Injured on the Job
If you get hurt on the job, your employer is required by law to pay for workers’ compensation benefits.
You could get hurt by:
- One event at work. Examples: hurting your back in a fall, getting burned by a chemical that splashes on your skin, getting hurt in a car accident while making deliveries. or:
- Repeated exposures at work. Examples: hurting your hand, back, or other part of the body from doing the same motion over and over, losing your hearing because of constant loud noise.
The benefits may include:
Medical Care. Paid for by your employer, to help you recover from an injury or illness caused by work. This includes doctor visits and other treatment services, tests, medicines, equipment, and travel costs reasonably necessary to treat your injury.
Temporary Disability Benefits. Payments if you lose wages because your injury prevents you from doing your usual job while recovering.
Permanent Disability Benefits. Payments if you don’t recover completely and your injury causes a permanent loss of physical or mental function that a doctor can measure.
Supplemental Job Displacement Benefit. A voucher to help pay for retraining or skill enhancement if you are eligible to receive permanent disability benefits, your employer doesn’t offer you work, and you don’t return to work for your employer. If your injury also occurred in 2013 or later and you received a Supplemental Job Displacement Benefit, you may also be eligible for an additional, one-time payment under the Return-to-Work Supplement Program. Death Benefits. Payments to your spouse, children, or other dependents if you die from a job injury or illness.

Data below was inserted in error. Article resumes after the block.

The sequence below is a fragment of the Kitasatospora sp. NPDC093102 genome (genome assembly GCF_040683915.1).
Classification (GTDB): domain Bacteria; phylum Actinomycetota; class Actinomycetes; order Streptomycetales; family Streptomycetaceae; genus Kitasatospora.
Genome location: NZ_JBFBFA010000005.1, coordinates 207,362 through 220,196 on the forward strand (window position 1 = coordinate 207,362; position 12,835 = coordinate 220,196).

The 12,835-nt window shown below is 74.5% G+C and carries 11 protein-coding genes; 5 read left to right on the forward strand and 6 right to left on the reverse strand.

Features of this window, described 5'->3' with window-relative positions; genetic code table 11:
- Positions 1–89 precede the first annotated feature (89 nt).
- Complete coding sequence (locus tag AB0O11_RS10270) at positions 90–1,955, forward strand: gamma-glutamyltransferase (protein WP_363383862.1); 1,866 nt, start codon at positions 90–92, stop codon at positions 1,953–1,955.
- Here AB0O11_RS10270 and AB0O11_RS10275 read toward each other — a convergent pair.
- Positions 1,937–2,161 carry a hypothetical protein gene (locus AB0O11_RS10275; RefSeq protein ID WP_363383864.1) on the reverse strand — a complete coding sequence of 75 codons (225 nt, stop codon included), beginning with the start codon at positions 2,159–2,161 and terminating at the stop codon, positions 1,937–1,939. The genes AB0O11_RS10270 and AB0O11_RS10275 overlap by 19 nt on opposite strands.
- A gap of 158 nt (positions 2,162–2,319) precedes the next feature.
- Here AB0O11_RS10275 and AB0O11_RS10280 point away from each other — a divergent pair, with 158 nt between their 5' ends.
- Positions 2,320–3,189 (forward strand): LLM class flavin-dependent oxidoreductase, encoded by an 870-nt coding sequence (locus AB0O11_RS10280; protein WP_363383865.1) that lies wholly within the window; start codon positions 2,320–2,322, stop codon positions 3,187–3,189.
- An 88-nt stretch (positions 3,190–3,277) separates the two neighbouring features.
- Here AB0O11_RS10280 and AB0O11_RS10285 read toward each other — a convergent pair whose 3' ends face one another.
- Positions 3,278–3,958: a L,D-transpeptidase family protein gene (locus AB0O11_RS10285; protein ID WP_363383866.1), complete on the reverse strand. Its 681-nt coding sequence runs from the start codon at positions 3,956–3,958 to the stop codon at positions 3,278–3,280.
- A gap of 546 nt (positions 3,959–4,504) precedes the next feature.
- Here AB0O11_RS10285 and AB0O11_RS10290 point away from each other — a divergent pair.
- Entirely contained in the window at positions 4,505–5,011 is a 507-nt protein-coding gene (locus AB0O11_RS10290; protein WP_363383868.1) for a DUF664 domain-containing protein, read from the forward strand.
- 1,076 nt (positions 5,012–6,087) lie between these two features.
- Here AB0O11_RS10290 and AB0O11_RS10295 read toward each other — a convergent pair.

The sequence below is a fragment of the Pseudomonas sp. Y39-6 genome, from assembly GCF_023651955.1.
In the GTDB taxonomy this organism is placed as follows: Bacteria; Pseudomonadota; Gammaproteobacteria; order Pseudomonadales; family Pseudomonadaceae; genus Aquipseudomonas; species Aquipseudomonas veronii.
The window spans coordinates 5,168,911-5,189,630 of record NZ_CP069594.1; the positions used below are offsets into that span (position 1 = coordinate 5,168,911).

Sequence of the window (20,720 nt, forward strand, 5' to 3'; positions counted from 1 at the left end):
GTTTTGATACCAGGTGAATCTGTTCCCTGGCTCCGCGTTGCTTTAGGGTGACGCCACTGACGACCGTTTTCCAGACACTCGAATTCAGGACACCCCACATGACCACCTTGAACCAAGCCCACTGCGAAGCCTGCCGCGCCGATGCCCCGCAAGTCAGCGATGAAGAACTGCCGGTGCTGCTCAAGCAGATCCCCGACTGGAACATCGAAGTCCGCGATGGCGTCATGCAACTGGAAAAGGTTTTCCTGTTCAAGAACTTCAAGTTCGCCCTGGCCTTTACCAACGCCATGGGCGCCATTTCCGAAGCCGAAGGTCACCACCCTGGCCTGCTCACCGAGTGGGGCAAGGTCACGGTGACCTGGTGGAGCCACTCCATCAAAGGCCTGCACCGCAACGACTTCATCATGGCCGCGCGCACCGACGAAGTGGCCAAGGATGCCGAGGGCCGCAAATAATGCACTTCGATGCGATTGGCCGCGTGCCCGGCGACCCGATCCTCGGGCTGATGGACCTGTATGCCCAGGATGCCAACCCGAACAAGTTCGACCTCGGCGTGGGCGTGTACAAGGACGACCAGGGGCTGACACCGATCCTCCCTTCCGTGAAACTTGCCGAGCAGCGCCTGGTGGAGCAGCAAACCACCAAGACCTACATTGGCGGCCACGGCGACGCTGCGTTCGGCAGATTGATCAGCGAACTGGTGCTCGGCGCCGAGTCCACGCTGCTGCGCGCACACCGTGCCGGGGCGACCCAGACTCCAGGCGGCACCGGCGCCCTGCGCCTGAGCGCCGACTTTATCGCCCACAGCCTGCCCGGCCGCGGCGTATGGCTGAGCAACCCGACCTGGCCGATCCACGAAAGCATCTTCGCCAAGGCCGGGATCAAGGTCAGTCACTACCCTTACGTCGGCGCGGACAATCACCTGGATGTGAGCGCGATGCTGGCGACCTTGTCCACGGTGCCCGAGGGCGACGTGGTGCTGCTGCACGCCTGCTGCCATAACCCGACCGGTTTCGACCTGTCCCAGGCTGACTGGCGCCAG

Did you know?
- Medical care must be paid for by your employer if you get hurt on the job—whether or not you miss time from work.
- You may be eligible to receive benefits even if you are a temporary or part-time worker.
- You may be covered by workers’ compensation as an employee even if you are called an “independent contractor.”
- You don’t have to be a legal resident of the United States to receive most workers’ compensation benefits.
- You receive benefits no matter who was at fault for your job injury.
- You can’t sue your employer for a job injury (in most cases).
- It’s illegal for your employer to punish or fire you for having a job injury or for requesting workers’ compensation benefits when you believe your injury was caused by your job.
For more detailed info from the State of California: Injured Worker Guidebook
The Workers Comp system is notoriously difficult to navigate. We suggest that you contact your Business Rep for a referral to a workers comp attorney.